“If you believe that your thoughts originate inside your brain, do you also believe that television shows are made inside your television set?” Not too long ago, it was auteur and critic of television, Warren Ellis, who warned us of the implicit effects of what we see on TV and how it is represented. However, much like everywhere else around the world, Pakistan took up the visual medium as the best answer to all their problems, without ever questioning it. Whether it’s political agendas on the plethora of talk shows or the equally dramatic soap operas, we’re hooked and we can’t help it! But, is all that on TV bad? Or are we just too afraid to look into the mirror it has become?
From the era of Aahat to the age of Udaari, dramas in Pakistan have taken up subjects of public interest on all tangents of life. However, the one subject it has never hit on until today, due to the taboos purposefully stuck to it, remains sexuality. But, are we witnessing a shift for all things better in our television industry where sexuality won't be considered a taboo?
HIP looks at the winds of change in new Pakistani dramas and how that may be building up new ideals.
Merely a few decades ago, the very concept of gender in Pakistan was akin to being lost in translation, and TV, to a large extent remained the one to be blamed. Whether it was the alpha-male situations continuously portrayed in shows that built on the damsel-in-distress narratives, or the ‘men don’t cry’ days, Pakistani shows represented the ideals every men wanted, and every woman was taught to desire.
In comparison, many shows today refute the very concept that stuck with the television industry for the longest time, but that’s not always the case. After all, it was Humsafar, which made us realize a woman might still be represented to exist only for the rights of a man, right? If that’s not all, Mann Mayal became the cherry on the top of a purely misogynistic cake, because according to that show women's soul purpose of existence was to fight for the attention of men and that too handsome and accomplished ones.
READ MORE: Mann Mayal ends but the hilarity doesn't
If one thinks that Pakistani dramas have changed, can it really be proved? The majority of shows would oppose the notion, but truly, it was Udaari that challenged that. We finally saw a character that doesn’t stop living her life just because men have been shown to control it, either through sexual abuse or through emotional torture. In almost a forty-year-old history of television, we saw the concept of a victim turning into a survivor.
Albeit, for majority of viewers, it came as a shock as PEMRA (Pakistan Electronic Media Regulatory Authority) was bombarded with complaints to take down the "illicit" drama serial. What the complainers didn't realize was, that the drama highlighted, and presented solution, for a very important issue of child abuse.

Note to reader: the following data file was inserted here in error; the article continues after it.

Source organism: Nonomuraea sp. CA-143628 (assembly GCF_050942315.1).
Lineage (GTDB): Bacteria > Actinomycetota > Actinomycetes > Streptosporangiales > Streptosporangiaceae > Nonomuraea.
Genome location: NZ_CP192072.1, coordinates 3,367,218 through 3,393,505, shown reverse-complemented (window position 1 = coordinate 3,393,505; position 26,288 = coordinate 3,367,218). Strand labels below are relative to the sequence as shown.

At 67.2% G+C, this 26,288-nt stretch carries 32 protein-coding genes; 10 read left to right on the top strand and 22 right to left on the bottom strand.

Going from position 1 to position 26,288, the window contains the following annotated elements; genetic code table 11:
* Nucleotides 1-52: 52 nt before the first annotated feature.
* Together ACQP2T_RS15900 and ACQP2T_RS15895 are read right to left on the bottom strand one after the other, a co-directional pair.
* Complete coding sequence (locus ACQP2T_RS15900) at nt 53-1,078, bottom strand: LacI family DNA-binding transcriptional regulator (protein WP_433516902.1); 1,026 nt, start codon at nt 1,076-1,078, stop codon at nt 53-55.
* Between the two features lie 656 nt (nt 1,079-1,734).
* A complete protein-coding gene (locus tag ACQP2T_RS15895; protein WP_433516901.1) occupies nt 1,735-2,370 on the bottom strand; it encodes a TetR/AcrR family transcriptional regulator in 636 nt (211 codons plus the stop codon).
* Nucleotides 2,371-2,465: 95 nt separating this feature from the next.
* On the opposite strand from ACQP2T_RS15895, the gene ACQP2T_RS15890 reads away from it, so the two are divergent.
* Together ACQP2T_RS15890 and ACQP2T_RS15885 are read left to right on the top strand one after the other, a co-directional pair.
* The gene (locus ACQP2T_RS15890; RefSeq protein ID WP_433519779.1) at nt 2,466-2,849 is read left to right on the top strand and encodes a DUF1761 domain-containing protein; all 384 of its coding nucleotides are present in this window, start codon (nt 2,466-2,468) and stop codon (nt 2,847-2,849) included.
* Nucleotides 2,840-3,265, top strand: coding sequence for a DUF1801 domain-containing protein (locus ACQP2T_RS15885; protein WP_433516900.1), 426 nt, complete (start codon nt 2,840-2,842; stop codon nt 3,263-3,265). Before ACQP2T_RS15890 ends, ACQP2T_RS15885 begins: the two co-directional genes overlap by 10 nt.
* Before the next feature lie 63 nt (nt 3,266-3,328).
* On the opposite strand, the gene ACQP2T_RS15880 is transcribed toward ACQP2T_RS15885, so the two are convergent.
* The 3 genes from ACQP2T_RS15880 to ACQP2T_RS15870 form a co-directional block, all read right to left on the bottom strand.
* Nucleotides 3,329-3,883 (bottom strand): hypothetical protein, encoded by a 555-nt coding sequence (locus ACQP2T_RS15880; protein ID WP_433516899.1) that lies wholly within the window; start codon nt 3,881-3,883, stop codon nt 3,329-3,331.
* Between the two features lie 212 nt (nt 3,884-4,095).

Drama makers have now taken it a notch further by bringing in Khuda Mera Bhi Hai, which aims to bring the harsh realities of life in front of an audience who shuns the truth as if it may destroy them. Narrating a life of an intersex child, the show finally manages to bring in a subject that we have vociferously ignored, silently hidden in the deepest darkest part of our entire being, and often associated with those below us.
However, that being said, can we expect a representation that would not lead to the same stereotypes we have seen of comparisons of the third sex as just mere pawns of poverty and grief? The makers of the drama think otherwise.
“Eunuchs have always been made fun of in our society and looked down upon and no one, on television, has made an effort to present them in a respectable manner. While theatre has been more embracive of such stories, television hasn’t yet evolved to that extent and hence, we felt there was a need to show such a story,” Ali Imran, the Head of Content at ARY Digital explained in an interview with HIP a few weeks ago.
Shedding a light where it seems to be most needed, KMBH comes as the epitome of the new age of television in Pakistan, which not only looks at the realities of life, but also mentions the plight of those who remain subaltern. Aiming to bring in the same characteristics that many in European cinemas have brought in, the interesting amalgamation of strong narratives and equally daring aesthetics have changed the ideals of the drama industry in Pakistan - much like those ideals that Jean Luc Godard brought to a post-war France, or Woody Allen to postmodern America.
While the argument of whether Pakistani television has finally opened up to sexuality may be a topic mired in controversy, its importance in modern TV cannot be undermined. Thus, it is the only true way forward from shows that are replete with the same old Saas-Bahu stories that have kept the television channels, TRP charts, and the entire nation hostage since times immemorial.